Anyone for an e-Cuppa?

21 Jul 2016

Any­one for an E‑cuppa?

Mar­cia Hak­endorf, Pro­fes­sion­al Offi­cer at CRANAplus, shared an e‑cuppa’ on Skype with Kat­ri­na Rohrlach [e‑mentee] and Leanne McGill (e‑mentor) who were cel­e­brat­ing 12 months with the CRANAplus LINKS men­tor­ing pro­gram.

I was inter­est­ed to hear how the men­tor­ing got start­ed, what they had both learned, and how they have grown in both expe­ri­en­tial learn­ing and gain­ing for­mal knowl­edge through­out that time. 

Kat­ri­na had her first men­tor­ing ses­sion with Leanne while at home in the Barossa, then moved to Port Augus­ta to under­take her Tran­si­tion­al to Pro­fes­sion­al Prac­tice Pro­gram at Port Augus­ta Hos­pi­tal with Coun­try Health SA. Through­out the year she said she has felt encour­aged, sup­port­ed, and that it was great to have an out­side’ opin­ion affirm­ing that she was on the right track.

Kat­ri­na talked about how she set an agen­da for each meet­ing with a list of things to talk about. This evolv­ing process saw her move from tasks ori­en­tat­ed’ to a wholis­tic approach in patient care. One of the skills she learned from Leanne was the art of visu­al­i­sa­tion – to visu­alise the patient care need­ed before putting it into action to assist with pri­ori­ti­sa­tion of care.

Leanne also taught Kat­ri­na about the social deter­mi­nants of health by using an acronym – SHNAPEM which cov­ers lifestyle issues such as smok­ing, hous­ing and hygiene (per­son­al and envi­ron­men­tal), nutri­tion, alco­hol intake, phys­i­cal activ­i­ty, emo­tion­al well­be­ing (along with edu­ca­tion), med­i­cines and med­ical checkups.

I real­ly enjoyed and ben­e­fit­ed from reflect­ing back on my own prac­tice and then analysing with Leanne dif­fer­ent case stud­ies. In par­tic­u­lar, using SHNAPEM enhanced my own learn­ing, made me con­sid­er dif­fer­ent fac­tors, and changed my approach to patient care. The men­tor­ing process has aid­ed in my devel­op­ing com­pe­ten­cy as a pro­fes­sion­al, as well as an under­stand­ing of how nurs­ing is not just a sci­ence but an art.’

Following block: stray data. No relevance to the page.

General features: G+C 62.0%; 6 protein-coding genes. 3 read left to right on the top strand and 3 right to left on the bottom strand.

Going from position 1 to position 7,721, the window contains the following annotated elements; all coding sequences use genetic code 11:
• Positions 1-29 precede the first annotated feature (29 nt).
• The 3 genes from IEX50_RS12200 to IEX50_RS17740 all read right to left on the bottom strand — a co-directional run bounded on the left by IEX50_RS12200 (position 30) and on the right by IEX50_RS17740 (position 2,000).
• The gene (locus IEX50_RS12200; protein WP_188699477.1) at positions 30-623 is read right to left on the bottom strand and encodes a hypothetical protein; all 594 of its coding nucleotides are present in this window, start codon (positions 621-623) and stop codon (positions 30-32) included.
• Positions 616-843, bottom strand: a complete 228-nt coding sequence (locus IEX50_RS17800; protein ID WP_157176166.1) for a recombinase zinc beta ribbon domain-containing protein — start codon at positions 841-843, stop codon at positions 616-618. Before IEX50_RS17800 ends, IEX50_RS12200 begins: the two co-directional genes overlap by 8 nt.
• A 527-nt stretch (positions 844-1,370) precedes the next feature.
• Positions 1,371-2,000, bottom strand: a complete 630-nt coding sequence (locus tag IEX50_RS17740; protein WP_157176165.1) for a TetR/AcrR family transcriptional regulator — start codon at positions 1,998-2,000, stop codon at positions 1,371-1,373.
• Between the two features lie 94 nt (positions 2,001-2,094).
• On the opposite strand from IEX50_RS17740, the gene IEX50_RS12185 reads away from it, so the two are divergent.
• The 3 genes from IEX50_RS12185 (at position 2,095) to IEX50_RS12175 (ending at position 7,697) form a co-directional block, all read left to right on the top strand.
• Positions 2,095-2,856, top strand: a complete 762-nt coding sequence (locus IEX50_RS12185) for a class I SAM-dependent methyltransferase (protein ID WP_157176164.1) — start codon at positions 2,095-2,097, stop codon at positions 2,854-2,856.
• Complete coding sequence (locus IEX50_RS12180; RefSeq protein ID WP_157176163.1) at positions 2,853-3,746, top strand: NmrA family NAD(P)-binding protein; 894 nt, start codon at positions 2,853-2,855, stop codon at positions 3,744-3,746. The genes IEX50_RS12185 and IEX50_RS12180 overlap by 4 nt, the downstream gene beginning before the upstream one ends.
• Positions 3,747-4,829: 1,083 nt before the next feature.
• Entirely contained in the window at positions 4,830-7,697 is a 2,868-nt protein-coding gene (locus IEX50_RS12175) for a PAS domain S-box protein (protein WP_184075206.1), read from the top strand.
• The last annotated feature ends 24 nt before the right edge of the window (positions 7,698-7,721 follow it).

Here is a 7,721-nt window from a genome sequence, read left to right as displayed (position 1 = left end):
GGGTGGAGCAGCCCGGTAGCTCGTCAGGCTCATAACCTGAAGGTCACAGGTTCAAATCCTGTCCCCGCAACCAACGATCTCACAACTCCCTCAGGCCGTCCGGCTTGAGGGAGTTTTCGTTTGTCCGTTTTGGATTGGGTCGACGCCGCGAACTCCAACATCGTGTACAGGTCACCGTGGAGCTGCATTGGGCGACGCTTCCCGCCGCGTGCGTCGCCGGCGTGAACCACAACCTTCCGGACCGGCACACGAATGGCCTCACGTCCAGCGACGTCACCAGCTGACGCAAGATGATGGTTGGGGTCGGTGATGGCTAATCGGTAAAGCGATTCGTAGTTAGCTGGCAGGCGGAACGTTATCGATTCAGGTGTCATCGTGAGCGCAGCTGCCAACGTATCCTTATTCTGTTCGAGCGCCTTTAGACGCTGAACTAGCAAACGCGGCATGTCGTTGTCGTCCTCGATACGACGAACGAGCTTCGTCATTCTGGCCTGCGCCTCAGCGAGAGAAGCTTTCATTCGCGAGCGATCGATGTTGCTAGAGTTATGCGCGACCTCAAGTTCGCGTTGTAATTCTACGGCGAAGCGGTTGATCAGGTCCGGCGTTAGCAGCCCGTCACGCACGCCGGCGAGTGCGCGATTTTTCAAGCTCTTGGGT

As an e‑mentor, Leanne who cur­rent­ly works in Kather­ine Hos­pi­tal as a region­al and remote clin­i­cal edu­ca­tor for both her own busi­ness and also at Kather­ine Hos­pi­tal, said it has been a very reward­ing expe­ri­ence to see a new grad­u­ate RN grow to the point that she has become very clear about her future career.

Leanne has found the expe­ri­ence of being an e‑mentor while com­plet­ing her Mas­ter of Nurs­ing in Clin­i­cal Edu­ca­tion has helped her con­sol­i­date her own the­o­ret­i­cal learning.

She said this has been par­tic­u­lar­ly appar­ent in the e‑mentoring role and its use of par­tic­i­pa­to­ry action learn­ing and action research, which is a con­tem­po­rary method of shar­ing knowl­edge through dis­cus­sion, lis­ten­ing, col­lab­o­ra­tion, reflec­tion and rela­tion­ship-build­ing with­in one’s pro­fes­sion­al com­mu­ni­ty (Zuber-Sker­ritt, 2015).

Leanne and Kat­ri­na both described the e‑mentoring as a 2‑way process, com­ment­ing on one par­tic­u­lar point dur­ing the 12 months when they were both work­ing in the Emer­gency Depart­ment of their respec­tive hos­pi­tals and were able to share sim­i­lar experiences.

Kat­ri­na has now start­ed post­grad­u­ate renal stud­ies and is work­ing in the Renal Satel­lite Unit at Port Augus­ta Hospital.

All the very best to you both with your con­tin­ued men­tor­ing for the next 12 months.

Ref­er­ence:

Zuber-Sker­ritt, O. (2015). Par­tic­i­pa­to­ry Action Learn­ing and Action Research (PALAR) for Com­mu­ni­ty Engage­ment: A The­o­ret­i­cal Frame­work. Edu­ca­tion­al Research for Social Change (ERSC), 4, 1, 5 – 25.